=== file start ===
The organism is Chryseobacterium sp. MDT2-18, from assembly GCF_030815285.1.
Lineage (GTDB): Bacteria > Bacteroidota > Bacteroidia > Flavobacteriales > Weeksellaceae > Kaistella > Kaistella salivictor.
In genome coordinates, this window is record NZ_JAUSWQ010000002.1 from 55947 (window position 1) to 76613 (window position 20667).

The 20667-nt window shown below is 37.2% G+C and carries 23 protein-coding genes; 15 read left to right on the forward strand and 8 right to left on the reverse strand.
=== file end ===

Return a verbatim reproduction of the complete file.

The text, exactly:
The organism is Chryseobacterium sp. MDT2-18, from assembly GCF_030815285.1.
Lineage (GTDB): Bacteria > Bacteroidota > Bacteroidia > Flavobacteriales > Weeksellaceae > Kaistella > Kaistella salivictor.
In genome coordinates, this window is record NZ_JAUSWQ010000002.1 from 55947 (window position 1) to 76613 (window position 20667).

The 20667-nt window shown below is 37.2% G+C and carries 23 protein-coding genes; 15 read left to right on the forward strand and 8 right to left on the reverse strand.